• Peter Marshall, host of TV’s Hollywood Squares from 1966-81, is returning to his home state of West Virginia this week to tape four episodes of West Virginia Squares, reports the Charleston Daily Mail. The show will feature questions about state history and music, and West Virginia Public Broadcasting will produce and distribute to schools. Celebrities in this version are all from West Virginia, including Joyce DeWitt, who played Janet on Three’s Company. • Tom Ashbrook of NPR’s On Point and Here & Now co-hosts Jeremy Hobson and Robin Young of star in a short, old-timey movie from WBUR, “Silence is Golden.” The Boston station isn’t running a June on-air fundraiser, so it’s hoping listeners pledge online to help prove “the power of silent fundraising.”
Ron Hull, a former director of the Program Fund, reflects on the value of buffer from partisan politics
Jan. 2, 1979 — Robben Fleming, a university president and an authority on (labor) negotiations, comes to CPB as its third president. Also in January, the politically appointed CPB Board suspends its committees to reevaluate their roles. This decision shelved the board’s Program Committee, which traditionally had voted aye or nay on national production proposals for public TV. Even before Fleming arrived, the CPB Board had been rethinking this process.
Ron Hull, a leader in Nebraska public television since the 1950s, recommends that CPB consider reinstating the semi-autonomy of its grantmakers in TV programming. That was how CPB’s Television Program Fund was set up in 1982 when he succeeded Lewis Freedman as the fund’s director. Hull bases this commentary on a chapter of his new book, Backstage: Stories from My Life in Public Television, published in October by the University of Nebraska Press. When CPB’s Television Program Fund began operating with a measure of autonomy, it inspired “an outpouring of heartfelt creative ideas from myriad producers, both independents and those at PBS stations,” Hull writes.
During the 1980s I was the fortunate guy in the right place at the right time when the CPB Board appointed me director of the CPB Program Fund for public television.
Now that he’s retiring, Ron Hull has time to find out who he is. Not that he or anyone else in public TV is uncertain on that point. Hull is one of the field’s most prominent advocates for good programs and a memorable character who flips his tie over his shoulder when he gets excited, which is often. He worked most of 47 years at the University of Nebraska’s public TV network, leaving periodically and coming back again to its program side, which he tended while Jack McBride built the transmitters, the relationships and an array of ambitious projects based in Lincoln. Hull is retiring from half-time work at the university this month, but his to-do list is full: dedicating a study center for Nebraska author Mari Sandoz at Chadron State College, raising a million bucks for the Lewis & Clark Bicentennial Commission celebration in 2004, and tracking down who his parents were.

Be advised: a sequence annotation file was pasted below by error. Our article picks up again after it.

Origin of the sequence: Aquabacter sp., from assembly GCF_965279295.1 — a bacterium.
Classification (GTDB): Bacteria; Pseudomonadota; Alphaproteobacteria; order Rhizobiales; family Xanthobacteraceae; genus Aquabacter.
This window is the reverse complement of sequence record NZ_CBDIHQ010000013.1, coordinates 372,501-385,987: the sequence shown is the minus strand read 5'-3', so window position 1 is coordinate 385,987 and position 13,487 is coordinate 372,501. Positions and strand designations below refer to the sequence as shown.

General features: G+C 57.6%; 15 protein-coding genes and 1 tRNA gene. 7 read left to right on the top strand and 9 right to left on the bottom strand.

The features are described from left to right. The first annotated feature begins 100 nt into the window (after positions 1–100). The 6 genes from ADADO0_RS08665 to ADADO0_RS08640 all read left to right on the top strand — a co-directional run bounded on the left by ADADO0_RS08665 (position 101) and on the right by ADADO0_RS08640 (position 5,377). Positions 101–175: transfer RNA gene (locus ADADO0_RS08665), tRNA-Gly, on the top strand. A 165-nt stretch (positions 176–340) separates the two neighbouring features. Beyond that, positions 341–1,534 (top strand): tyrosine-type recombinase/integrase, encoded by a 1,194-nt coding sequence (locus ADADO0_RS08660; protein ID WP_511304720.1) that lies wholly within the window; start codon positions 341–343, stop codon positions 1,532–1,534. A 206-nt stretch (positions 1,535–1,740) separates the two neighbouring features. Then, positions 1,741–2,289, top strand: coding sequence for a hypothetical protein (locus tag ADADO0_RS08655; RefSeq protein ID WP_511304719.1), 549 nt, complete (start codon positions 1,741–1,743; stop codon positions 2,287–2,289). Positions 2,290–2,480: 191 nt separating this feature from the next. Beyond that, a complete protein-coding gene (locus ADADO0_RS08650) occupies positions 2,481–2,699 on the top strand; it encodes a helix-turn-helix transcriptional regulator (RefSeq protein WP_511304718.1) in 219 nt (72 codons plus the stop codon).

On a warm summer day in 1946 I find myself, somewhat improbably, at the helm of a U.S. Navy ocean tug, threading through a crowded, palm-fringed Pacific atoll called Bikini. We stay only long enough to anchor the derelict ship we’ve towed here from the Philippines. Several days later, making slow progress east to Honolulu, we learn that the wreck we had pulled into that pristine island sanctuary had been obliterated — along with everything else in the lagoon — by two atomic bombs. More than a few of my shipmates are bitter that, unlike others, they had been denied an extremely close look at the destruction. But for most of us it is simply an isolated event, one among many in those rather bewildering post-war days following the bombings at Hiroshima and Nagasaki.
After a year of combing through PBS’s archives, Ron Hull has uncovered a treasure-trove of programs worth reviving one way or another. Though he still spends part of each week in Nebraska, where he teaches a university class in international broadcasting, Hull has made considerable progress on his special assignment at PBS headquarters in Virginia: he has read through some 12,000 old file folders, come up with 850 programs that might be useful, and begun the gargantuan task of screening the first 10 minutes of these myriad possibilities. He’s been assisted in this by Nancy Dillon, assistant director of program data and analysis. The revival prospects that he’s found could come back through the National Program Service, be syndicated through PBS Select or PBS Plus or be offered as fundraising programs. When Bob Ottenhoff, PBS executive v.p., recruited Hull for this assignment last spring, he also asked the veteran programmer to look for shows that could be released on home video, sold overseas, or packaged for a dedicated cable service. The idea was to cull the archives for programs that could find new broadcast audiences or generate new revenue streams for PBS.